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Hilcorp, Cook Inlet Energy boost their grip on Southcentral oil, gas

Two budding Cook Inlet energy producers came out swinging Wednesday, picking up thousands of acres of oil and gas leases in the region during Alaska's annual sale.

A total of 28 Cook Inlet tracts totaling 145,739 acres were acquired by six bidding groups. By acreage, that's the sixth-largest ever for Cook Inlet, according to Bill Barron, director of Alaska's Division of Oil and Gas.

Barron said the sale, which brought in nearly $4.5 million, is the third largest in terms of money received by the state for Cook Inlet leases -- but it's down from the record years in 2011 and 2012, when the state received $11 million and $6.9 million, respectively.

Hilcorp and Cook Inlet Energy LLC picked up most of this year's leases, asserting a growing dominance Cook Inlet. Hilcorp has steadily boosted its Cook Inlet presence since purchasing Chevron's Kenai area wells in 2011 and Marathon's leases last year. With those assets alone, Hilcorp controls roughly 60 percent of the region's natural gas production.

Hilcorp in particular dominated at the sale, picking up a majority of the leases -- 19 all together, totaling 101,600 acres at a cost of $2.7 million, according to the division of oil and gas.

Hilcorp Spokeswoman Lori Nelson said the company was pleased with the sale. Known for its success in taking over and renovating legacy wells, Nelson said the company is now moving toward more exploration based on its Cook Inlet successes.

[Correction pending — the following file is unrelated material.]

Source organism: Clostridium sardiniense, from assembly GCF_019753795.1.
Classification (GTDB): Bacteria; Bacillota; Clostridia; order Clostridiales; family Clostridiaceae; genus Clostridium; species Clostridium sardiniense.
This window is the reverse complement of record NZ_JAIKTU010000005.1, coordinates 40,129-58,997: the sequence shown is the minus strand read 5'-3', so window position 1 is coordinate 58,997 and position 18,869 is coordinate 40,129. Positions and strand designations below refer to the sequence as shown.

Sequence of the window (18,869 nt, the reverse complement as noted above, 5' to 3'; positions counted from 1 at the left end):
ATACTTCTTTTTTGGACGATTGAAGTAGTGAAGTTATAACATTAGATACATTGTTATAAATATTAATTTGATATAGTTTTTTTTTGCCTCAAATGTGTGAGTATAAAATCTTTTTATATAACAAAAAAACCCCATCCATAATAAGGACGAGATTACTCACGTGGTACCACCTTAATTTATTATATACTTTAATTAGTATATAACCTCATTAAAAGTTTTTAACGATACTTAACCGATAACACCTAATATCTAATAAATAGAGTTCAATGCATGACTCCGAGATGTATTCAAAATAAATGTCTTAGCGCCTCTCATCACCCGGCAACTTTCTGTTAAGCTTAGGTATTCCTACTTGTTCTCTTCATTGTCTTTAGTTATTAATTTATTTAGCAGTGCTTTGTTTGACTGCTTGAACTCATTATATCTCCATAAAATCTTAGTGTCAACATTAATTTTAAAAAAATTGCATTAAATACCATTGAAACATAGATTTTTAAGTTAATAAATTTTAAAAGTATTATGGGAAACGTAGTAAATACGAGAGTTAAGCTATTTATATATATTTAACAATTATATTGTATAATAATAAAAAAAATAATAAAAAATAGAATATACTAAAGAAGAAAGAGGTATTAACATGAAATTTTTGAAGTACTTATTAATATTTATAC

"(The lease sale acquisition) is part and parcel to our success as a company overall," Nelson said. "We've had success in taking over legacy assets. (Cook Inlet) is a world class basin and we think there's great production potential."

Barron, too, was pleased to see Hilcorp's expanded presence.

"Typically they aren't too involved in exploration," he said. "So for them to be picking up new acreage is a really good sign."

While Cook Inlet is estimated to have more than 19 trillion cubic feet of natural gas, local utilities have warned of shortages in the near-future if production doesn't increase.

Nelson noted that Hilcorp recently completed a 3D seismic survey near Deep Creek and has plans to drill in the Ninilchik unit on the east side of Cook Inlet this summer. That well will be the first drilled in the unit in three decades.

"We're actively working to our grow our presence in the region," Nelson said.

Cook Inlet Energy LLC picked up far less acreage -- about 29,000 acres costing $870,000. But that was still an impressive showing for the up-and-coming energy company, which picked up five of the six leases on which it submitted bids.

Chief Executive Officer David Hall said the company, despite only a three-year presence in Cook Inlet, has acquired more 700,000 acres in Cook Inlet. That makes it the second largest lease-holder in the region.

"We will continue to be aggressive," Hall said. "We've been aggressive to date in terms of acquiring acreage and drilling. We're one of the companies to keep an eye on."

Other lease sales conducted Wednesday were met with far less interest. No bids were received for leases on the Alaska Peninsula and only one bid was submitted in the Augustine Island geothermal lease sale.

Barron said given the state's history with geothermal leases -- this was the third, with a previous sale for Mount Spurr in 2008 and another in the 1980s -- he wasn't sure what to expect.

"Even by having one bid, I'm kind of pleased," he said.

Despite increasing interest in renewable energy, geothermal has struggled to find a footing in Alaska. There are only a handful of geothermal projects in the state, according to the Alaska Energy Authority. According to the AEA, despite "significant geothermal potential, the attributes of Alaska's geothermal resources remain poorly defined."

Contact Suzanna Caldwell at suzanna(at)

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